Dylan Smith

Maintaining your sanity while using Slack

The most Slack teams I’ve been in at once was nine.

I was freelancing at the time. I had accounts with two clients’ companies, a group chat with friends, the Email Geeks community (of which I’m a co-admin), and five assorted design and tech communities. I don’t think I need to explain to anyone who’s been in even one Slack workspace what a shit show it could have turned into.

Online communities have had a transformational effect on my career. I fully encourage people to join communities relevant to their industry or job function for the professional and social benefits. I also want people to stay.

So how do you use Slack and still get any work done? Crack open your preferences and I’ll show you.

Notifications tab

With the possible exception of very small teams, no one needs to know about every message posted. You should be jumping into conversations at your own pace between periods of productivity. Switch from being notified about “All new messages” to just “Direct messages, mentions & keywords”. If you’re in a workspace with a quick pulse, you’ll notice the effect immediately.

The purpose of keywords might not seem obvious, but they can be really useful in a public community. Here are three ways I’ve used them successfully.

I think Slack has some Do Not Disturb hours set by default, but go ahead and customise them, especially if you have Slack on your phone. I set my group chat to stop notifying me after 10pm, but messages from my work Slack don’t come through after 6pm.

You can also use the slash command /dnd in any channel or direct message to start a Do Not Disturb period.

I disable message previews from appearing in notifications. This is good for keeping private conversations private if someone is at your desk, you’re screensharing, etc. You might find messages easier to ignore if you’re not curious about their content, though, so consider this optional.

What’s not optional is muting all sounds from Slack. I’ve gone so far as to walk over and mute a coworker’s computer when they’ve left their sounds on and walked away. It’s downright inconsiderate to leave this unchecked.

One small option with big impact is turning off the icon badge (red dot) that appears in the macOS dock when there are any unread messages in channels or DMs. With this gone, you’re free to go off and use other apps without being summoned back into Slack by the urge to clear the badge.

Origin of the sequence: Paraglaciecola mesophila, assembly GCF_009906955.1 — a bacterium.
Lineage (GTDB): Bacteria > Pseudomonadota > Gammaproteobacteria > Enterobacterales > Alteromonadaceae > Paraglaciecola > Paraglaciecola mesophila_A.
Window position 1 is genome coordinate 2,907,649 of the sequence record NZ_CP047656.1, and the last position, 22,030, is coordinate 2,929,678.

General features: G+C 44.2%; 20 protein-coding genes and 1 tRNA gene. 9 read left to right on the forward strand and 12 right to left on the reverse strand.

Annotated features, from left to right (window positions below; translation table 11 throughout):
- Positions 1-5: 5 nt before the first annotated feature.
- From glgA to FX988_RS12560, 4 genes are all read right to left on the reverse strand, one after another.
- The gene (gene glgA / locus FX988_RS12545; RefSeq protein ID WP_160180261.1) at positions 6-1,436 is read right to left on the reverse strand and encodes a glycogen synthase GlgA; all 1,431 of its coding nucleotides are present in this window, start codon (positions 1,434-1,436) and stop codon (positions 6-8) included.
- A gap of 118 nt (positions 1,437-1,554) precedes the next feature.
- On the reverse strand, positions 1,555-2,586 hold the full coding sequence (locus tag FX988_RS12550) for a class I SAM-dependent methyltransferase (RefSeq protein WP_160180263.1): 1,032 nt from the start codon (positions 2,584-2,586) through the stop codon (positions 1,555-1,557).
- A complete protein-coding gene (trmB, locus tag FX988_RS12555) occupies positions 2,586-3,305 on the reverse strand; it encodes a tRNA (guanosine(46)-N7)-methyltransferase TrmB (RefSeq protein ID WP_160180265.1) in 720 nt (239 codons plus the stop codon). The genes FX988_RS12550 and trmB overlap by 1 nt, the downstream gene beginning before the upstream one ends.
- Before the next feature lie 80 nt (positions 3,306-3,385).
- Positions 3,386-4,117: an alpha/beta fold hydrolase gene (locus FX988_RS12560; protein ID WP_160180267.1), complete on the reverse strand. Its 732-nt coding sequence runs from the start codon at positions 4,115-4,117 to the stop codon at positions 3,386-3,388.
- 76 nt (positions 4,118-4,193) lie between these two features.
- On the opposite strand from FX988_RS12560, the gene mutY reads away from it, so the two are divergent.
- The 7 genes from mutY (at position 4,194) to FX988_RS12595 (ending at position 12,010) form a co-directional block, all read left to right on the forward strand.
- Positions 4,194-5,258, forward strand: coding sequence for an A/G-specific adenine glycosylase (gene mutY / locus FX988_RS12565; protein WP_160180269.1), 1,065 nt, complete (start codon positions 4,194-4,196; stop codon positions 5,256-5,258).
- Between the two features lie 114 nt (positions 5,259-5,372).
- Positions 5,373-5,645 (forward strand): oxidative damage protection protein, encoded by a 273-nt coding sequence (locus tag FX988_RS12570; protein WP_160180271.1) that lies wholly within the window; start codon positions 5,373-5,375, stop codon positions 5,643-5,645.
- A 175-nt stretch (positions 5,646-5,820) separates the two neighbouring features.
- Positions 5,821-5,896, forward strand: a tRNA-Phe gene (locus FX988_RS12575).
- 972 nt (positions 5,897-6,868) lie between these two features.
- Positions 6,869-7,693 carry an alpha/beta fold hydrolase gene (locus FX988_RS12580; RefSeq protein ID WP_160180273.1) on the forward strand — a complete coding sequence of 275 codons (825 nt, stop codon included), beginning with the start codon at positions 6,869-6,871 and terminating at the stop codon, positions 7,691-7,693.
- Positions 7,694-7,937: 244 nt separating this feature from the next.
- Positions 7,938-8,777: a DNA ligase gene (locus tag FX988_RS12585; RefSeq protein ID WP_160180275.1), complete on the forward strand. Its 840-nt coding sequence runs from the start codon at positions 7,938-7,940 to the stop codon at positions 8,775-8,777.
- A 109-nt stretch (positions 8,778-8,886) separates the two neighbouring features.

Your inbox is for password resets, brands, and nans. Slack is bad enough when the app is open — you don’t need it chasing after you when you’ve closed it, too.

When email notifications can be useful is if a Slack workspace goes down the shitter and you remove it from your desktop app altogether. With a few keywords set up and emails on, you’ll still be able to siphon off anything of value.

Slash commands

Just like /dnd, there are a couple other quick commands that come in handy.

That default channel you were added to but don’t care about. The channel you joined just to ask a question. The channel for that project you’re not involved in. #random. You’re not obligated to stick around. Go in there, type /leave, and don’t look back.

Maybe you’re just temporarily distracted by a busy channel or an irrelevant conversation and want need a break. When leaving is too committal, try /mute. Muted channels will appear greyed out at the bottom of your channels list and you’ll still get username and keyword notifications.

Ready to dive back in? Open the channel and click the crossed-out bell icon beside the channel name in the header. Or, if you think you’ll forget to unmute, follow the command with /remind me in X to unmute #channel.

(Slack, if you’re listening, make /mute work like /dnd and accept a length of time as an input!)

Did I miss anything you think should be on here? Send me a tweet or email and let me know your Slack productivity tips.

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